CA: On the creative side, you've got a hundred-some creators involved in the relaunched books, and almost all of them are creators that are working on current books. What made you want to draw almost exclusively from your existing talent pool for the new status quo rather than pulling in more new creators?

EB: You don't want us to use Jim Lee? [laughs]

BH: Well, we have some new creators coming on, and that was always part of our intent, but I think it is also the fact that we have great writers and artists here at DC. In some ways, we're challenging them to work differently, to work together and talk in different ways, so we're really playing to our strengths by using them moving forward. And again, we do have some new talent coming aboard our books, so I think we've got a nice mix. And we're always looking for new voices.

CA: So editorially, how are you asking them to work together differently?

BH: I think organically what has happened is the artists and writers are talking much more than they used to. We're really encouraging them to talk almost on a daily basis, and for the editors to organize phone calls with both writers and artists. Also internally, there's a lot more back and forth about storylines. We have pizza lunches where all the editors get together to show what they have coming up in September and going forward. And what's fun to see is that everyone's excited, but also there's a game of "Look at this, can you top this?" And that type of energy is flowing out from the office to the talent as well, and it's exciting to see.

EB: They are trying to top each other. And the surprises are when you get something like Frankenstein [Agent of SHADE] or Animal Man, where we see pages coming in every day and we are just stunned by them. These books are getting shown at the editorial meetings, and people are going, "This is amazing. I want to do something like this in my book." The competition is going to be a good thing, I think. And with Jeff Lemire [on Frankenstein and Animal Man], it's almost like he's competing against himself.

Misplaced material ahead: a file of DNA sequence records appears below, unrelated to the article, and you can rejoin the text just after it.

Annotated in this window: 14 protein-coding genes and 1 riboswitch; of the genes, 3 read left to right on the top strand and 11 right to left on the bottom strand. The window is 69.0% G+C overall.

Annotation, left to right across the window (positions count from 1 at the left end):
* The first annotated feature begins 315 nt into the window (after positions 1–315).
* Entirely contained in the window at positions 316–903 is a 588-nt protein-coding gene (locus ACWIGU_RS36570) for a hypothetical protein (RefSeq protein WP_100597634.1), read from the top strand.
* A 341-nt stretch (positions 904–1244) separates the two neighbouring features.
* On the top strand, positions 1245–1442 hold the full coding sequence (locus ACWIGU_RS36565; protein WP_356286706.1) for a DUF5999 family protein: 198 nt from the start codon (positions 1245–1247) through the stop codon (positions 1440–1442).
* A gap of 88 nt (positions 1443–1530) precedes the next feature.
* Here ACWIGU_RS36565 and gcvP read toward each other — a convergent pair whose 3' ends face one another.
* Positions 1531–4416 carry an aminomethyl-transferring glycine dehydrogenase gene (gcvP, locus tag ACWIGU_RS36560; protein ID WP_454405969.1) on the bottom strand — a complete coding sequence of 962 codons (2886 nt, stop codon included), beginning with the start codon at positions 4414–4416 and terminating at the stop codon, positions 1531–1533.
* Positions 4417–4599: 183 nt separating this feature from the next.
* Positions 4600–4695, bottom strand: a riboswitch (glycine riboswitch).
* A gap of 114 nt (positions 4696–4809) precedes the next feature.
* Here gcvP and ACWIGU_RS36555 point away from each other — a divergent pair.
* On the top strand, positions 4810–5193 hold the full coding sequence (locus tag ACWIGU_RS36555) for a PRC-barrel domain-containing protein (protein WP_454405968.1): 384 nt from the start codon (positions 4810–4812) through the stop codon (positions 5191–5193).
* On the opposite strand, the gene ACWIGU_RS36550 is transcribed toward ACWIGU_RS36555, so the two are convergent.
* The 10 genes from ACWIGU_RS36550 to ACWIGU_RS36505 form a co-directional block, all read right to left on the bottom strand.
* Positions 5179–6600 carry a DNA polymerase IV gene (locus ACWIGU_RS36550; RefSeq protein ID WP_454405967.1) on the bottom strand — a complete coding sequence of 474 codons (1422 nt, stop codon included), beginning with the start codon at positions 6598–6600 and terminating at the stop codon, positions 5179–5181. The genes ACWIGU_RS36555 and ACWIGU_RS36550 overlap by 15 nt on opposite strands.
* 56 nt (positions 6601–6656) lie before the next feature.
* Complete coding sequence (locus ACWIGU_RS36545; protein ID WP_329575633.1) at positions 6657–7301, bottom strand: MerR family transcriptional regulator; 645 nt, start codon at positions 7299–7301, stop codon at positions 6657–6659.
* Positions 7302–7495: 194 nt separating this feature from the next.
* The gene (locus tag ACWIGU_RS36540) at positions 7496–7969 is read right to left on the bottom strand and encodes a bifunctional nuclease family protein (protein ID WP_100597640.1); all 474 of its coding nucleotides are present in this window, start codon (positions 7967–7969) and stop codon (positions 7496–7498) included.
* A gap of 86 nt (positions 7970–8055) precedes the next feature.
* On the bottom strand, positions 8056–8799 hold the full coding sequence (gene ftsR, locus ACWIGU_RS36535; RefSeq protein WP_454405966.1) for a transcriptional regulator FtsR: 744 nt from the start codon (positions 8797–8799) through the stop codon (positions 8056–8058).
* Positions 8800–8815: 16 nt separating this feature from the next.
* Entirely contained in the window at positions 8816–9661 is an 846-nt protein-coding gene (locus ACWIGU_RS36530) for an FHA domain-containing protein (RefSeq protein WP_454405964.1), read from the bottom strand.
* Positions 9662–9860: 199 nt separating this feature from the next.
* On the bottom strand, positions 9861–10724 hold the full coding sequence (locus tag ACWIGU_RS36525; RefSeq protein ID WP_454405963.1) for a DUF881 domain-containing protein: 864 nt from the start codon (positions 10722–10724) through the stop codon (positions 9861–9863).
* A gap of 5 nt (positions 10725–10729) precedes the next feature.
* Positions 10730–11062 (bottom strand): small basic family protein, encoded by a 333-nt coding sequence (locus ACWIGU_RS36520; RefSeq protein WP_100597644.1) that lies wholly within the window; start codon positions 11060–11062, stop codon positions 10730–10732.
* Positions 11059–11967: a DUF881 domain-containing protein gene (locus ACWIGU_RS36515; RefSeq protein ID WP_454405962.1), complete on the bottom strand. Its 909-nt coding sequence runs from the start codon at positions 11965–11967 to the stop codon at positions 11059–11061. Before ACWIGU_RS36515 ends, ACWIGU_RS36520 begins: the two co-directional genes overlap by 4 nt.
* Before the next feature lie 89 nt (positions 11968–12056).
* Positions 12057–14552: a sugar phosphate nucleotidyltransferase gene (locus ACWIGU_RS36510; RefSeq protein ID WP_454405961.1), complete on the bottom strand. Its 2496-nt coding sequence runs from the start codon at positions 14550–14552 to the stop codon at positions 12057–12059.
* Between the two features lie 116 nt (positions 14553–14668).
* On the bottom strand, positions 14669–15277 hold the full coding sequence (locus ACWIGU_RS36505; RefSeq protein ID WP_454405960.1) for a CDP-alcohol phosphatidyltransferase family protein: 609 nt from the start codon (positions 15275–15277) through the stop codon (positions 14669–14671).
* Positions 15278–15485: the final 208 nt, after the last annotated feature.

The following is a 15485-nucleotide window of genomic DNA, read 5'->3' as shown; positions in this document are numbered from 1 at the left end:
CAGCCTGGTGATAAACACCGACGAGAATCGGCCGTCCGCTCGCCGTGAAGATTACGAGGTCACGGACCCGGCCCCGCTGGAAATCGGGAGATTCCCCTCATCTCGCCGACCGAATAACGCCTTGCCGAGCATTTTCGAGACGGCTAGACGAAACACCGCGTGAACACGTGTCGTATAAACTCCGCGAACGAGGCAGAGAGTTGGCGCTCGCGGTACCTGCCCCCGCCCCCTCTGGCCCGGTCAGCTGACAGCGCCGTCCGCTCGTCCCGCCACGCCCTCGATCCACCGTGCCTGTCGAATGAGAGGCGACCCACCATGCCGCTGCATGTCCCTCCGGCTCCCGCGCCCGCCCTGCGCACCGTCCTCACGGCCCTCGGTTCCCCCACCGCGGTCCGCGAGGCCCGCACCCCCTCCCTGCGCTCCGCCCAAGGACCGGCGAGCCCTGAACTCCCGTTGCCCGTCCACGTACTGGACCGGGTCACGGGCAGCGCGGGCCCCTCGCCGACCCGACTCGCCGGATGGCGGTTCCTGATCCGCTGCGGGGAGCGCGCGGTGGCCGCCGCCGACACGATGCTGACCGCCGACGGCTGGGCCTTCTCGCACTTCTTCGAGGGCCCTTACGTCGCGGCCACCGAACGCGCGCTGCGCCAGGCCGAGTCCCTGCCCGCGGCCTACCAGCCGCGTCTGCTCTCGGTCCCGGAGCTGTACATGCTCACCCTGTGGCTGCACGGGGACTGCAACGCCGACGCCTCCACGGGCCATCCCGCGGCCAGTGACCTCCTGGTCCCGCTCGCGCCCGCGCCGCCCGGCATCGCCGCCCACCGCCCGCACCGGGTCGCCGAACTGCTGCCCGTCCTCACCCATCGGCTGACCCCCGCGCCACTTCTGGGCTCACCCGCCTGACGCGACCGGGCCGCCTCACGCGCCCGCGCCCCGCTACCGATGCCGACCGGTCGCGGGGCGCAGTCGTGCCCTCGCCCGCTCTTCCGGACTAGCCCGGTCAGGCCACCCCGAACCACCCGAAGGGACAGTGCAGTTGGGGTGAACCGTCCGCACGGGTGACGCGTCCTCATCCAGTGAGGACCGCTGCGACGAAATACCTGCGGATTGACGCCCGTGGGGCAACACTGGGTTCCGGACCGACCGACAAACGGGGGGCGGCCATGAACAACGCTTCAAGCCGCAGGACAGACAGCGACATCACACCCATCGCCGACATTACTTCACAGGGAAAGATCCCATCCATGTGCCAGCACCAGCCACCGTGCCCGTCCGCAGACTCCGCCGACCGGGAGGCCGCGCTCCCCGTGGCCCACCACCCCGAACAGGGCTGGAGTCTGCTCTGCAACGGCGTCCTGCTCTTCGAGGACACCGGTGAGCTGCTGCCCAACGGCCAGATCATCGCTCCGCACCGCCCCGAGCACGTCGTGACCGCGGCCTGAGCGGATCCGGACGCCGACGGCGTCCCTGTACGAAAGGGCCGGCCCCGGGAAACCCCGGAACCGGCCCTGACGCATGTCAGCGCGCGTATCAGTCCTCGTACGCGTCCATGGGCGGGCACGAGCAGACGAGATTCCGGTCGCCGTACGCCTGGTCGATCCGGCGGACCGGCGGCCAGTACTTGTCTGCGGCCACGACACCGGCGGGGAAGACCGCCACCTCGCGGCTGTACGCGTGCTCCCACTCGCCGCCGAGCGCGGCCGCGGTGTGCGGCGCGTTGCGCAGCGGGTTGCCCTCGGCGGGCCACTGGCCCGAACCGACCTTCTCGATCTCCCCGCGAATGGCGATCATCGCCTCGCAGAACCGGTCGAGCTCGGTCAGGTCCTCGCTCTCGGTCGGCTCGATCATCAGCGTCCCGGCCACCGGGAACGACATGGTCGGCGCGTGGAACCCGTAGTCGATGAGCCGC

CA: I had heard a rumor that after the relaunch that all the female characters would involve pants, although the recent Supergirl costume change seems to debunk that. Was there any consideration given to changing the costumes, particularly in terms of the disproportionately large amount of skin exposed on female characters in comparison with male characters?

EB: We looked at every hero, analyzing what's realistic within the realm of wearing a costume. Now, more and more people are being exposed to them on film. Look at what Green Lantern's wearing. Really, the sky's the limit. And that's not limited to gender. It's about what makes practical sense for a hero to put on.

CA: Sure, but I think that we all know that costumes for female heroes are significantly more revealing in terms of skin. Was there ever a conversation about have a more equal and proportionate approach to men and women's costumes?

BH: All the characters were looked at... That was across the board for all the 52 [new comics]. So I don't know where the pants thing came from because it was a very comprehensive look at what we were doing in September.

EB: And for Hawkman, we kept the shirt off.

CA: Are there any characters that you can guarantee fans will not be seeing in the new DCU?

VP of Publicity David Hyde: So far I think that so far there are no plans for Ambush Bug.

CA: Finally, is Dark Knight: Boy Wonder still on the schedule?

BH: I think that is planned for some time down the road.